WhatsApp sues Indian Government

Experts believe the legislation would force the California-based Facebook (FB.O) company to violate privacy protections.

TNI Bureau: WhatsApp has filed a lawsuit in Delhi against the Indian government, attempting to halt rules that are set to take effect on Wednesday, according to sources. Experts believe the legislation would force the California-based Facebook (FB.O) company to violate privacy protections.

The Facebook-owned messaging service filed a plea on Tuesday to overturn laws requiring it to “trace” the origin of communications received through the service, which it claims violates users’ privacy.

According to sources familiar with the lawsuit, it seeks the Delhi High Court to declare that one of the new laws breaches India’s constitution by requiring social media sites to identify the “first originator of information” when authorities seek it.

While the law compels WhatsApp to provide the identities of only those who have been credibly accused of crime, the firm claims it cannot do so on its own. Because communications are end-to-end encrypted, WhatsApp claims it would have to break encryption for both recipients and “originators” of communications to comply with the legislation.

Reuters, which broke the news on Wednesday, was unable to officially verify if WhatsApp, which has roughly 400 million users in India, had filed a case in court or when it may be considered by the court. Because of the sensitivity of the topic, those with knowledge of the situation declined to be identified.

According to a government official, WhatsApp could develop a mechanism to trace disinformation originators, which has been a long-standing policy of Prime Minister Narendra Modi’s government, and the business was not requested to breach encryption.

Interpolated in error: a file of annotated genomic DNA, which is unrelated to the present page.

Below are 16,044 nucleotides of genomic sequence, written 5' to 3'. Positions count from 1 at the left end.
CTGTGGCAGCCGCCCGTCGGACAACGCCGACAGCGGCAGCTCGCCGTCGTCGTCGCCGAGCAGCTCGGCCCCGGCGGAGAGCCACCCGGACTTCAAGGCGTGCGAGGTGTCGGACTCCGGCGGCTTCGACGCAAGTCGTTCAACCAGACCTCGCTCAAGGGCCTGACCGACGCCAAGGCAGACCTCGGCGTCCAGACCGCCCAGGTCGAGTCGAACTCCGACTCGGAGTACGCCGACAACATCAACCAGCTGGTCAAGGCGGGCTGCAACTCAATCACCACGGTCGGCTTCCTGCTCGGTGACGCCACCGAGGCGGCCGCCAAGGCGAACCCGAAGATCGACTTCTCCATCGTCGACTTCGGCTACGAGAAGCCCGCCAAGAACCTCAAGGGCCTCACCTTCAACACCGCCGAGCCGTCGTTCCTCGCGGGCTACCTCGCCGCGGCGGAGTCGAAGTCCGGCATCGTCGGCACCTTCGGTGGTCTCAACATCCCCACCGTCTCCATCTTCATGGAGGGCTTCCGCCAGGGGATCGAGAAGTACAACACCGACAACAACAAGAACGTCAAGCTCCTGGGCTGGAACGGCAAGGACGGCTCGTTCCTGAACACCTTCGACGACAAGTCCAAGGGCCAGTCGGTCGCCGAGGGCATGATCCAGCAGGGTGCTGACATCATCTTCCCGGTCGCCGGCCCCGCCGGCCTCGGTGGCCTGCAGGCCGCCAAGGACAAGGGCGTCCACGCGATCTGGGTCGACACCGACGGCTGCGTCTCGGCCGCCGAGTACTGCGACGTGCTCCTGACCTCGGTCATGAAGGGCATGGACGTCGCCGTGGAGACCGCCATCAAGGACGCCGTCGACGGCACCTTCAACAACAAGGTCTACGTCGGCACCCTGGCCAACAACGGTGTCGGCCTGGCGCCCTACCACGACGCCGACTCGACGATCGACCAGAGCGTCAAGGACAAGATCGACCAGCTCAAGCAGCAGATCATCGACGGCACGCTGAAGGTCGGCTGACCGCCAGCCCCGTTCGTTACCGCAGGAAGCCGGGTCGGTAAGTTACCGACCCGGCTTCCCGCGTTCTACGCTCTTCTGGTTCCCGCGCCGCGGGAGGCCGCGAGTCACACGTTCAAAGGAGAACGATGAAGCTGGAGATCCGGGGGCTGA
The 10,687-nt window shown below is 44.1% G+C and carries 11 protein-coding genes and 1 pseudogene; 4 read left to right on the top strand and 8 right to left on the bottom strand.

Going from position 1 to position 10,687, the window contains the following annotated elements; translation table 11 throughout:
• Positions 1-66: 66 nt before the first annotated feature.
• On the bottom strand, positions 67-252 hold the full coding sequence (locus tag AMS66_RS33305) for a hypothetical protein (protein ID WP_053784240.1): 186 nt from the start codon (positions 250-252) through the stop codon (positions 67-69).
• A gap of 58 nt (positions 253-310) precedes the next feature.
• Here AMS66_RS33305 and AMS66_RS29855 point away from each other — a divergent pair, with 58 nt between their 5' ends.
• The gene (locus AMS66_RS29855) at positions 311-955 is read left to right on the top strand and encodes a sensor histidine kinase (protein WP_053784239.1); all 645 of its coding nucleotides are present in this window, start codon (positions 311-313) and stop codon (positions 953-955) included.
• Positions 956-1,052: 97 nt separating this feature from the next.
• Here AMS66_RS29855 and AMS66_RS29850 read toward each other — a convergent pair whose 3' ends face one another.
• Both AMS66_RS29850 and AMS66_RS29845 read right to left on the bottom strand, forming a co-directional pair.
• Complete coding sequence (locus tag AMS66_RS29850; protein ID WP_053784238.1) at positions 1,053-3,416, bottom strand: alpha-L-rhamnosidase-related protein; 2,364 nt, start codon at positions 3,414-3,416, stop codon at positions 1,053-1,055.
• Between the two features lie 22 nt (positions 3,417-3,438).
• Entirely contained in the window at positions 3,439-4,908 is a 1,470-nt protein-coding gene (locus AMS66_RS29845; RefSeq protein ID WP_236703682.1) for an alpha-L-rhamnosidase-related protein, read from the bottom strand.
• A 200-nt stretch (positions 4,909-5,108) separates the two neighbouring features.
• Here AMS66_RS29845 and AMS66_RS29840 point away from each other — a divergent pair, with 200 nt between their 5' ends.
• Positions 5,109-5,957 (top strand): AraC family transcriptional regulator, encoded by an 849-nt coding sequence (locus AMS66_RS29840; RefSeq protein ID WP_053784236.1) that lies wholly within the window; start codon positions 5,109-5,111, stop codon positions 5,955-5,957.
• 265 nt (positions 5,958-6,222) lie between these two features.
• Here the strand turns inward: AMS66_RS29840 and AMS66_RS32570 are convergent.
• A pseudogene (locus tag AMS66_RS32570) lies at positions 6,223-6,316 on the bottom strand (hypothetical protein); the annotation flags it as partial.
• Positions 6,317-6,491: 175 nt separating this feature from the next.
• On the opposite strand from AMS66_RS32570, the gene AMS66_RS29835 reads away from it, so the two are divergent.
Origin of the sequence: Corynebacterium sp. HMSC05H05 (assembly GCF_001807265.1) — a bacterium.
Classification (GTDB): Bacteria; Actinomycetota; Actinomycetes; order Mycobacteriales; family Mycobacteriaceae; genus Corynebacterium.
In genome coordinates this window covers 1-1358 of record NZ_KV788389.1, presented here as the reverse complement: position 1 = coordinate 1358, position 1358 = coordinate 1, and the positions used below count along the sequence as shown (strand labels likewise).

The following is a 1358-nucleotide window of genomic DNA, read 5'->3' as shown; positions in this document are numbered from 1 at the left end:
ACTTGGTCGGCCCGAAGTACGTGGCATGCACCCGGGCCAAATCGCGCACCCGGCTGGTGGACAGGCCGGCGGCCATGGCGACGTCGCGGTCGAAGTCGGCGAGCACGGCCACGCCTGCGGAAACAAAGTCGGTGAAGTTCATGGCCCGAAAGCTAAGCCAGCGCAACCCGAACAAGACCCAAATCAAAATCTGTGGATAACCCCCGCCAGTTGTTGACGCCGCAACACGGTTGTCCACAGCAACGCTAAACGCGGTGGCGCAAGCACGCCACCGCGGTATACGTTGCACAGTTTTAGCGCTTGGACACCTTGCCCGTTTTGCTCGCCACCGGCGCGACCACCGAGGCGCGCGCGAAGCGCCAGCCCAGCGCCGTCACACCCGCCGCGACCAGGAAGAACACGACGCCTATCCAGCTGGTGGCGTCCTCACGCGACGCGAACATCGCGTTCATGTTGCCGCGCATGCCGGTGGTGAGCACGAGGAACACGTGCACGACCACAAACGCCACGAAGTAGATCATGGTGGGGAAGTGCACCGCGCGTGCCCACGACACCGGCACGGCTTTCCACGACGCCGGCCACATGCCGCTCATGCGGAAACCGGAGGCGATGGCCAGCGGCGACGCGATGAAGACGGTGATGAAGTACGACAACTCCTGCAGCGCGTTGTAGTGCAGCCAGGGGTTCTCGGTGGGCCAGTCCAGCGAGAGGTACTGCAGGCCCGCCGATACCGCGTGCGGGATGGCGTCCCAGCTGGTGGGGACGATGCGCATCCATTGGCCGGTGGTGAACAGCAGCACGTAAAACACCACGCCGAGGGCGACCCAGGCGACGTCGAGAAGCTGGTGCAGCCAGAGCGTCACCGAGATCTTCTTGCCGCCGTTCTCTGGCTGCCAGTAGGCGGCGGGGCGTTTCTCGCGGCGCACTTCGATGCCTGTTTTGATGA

A request for feedback from India’s technology ministry was not returned. WhatsApp’s parent company, Facebook, and industry rivals have all made significant investments in India. However, industry managers privately worry that the Modi government’s growing heavy-handed regulation may jeopardise such prospects.

Facebook has stated that it agrees with the majority of the rules, but that it is currently negotiating some of them. Twitter, which has been chastised for failing to remove government critics’ messages, has declined to respond.

Some in the sector are hoping for a postponement of the new regulations’ implementation until these concerns are addressed.

According to individuals familiar with the issue, the WhatsApp suit cites a 2017 Indian Supreme Court verdict in favour of privacy in the Puttaswamy judgement. Privacy must be protected unless legality, necessity, and proportionality all weigh against it, according to the court. The law, according to WhatsApp, fails all three of these requirements, beginning with the lack of explicit parliamentary support.

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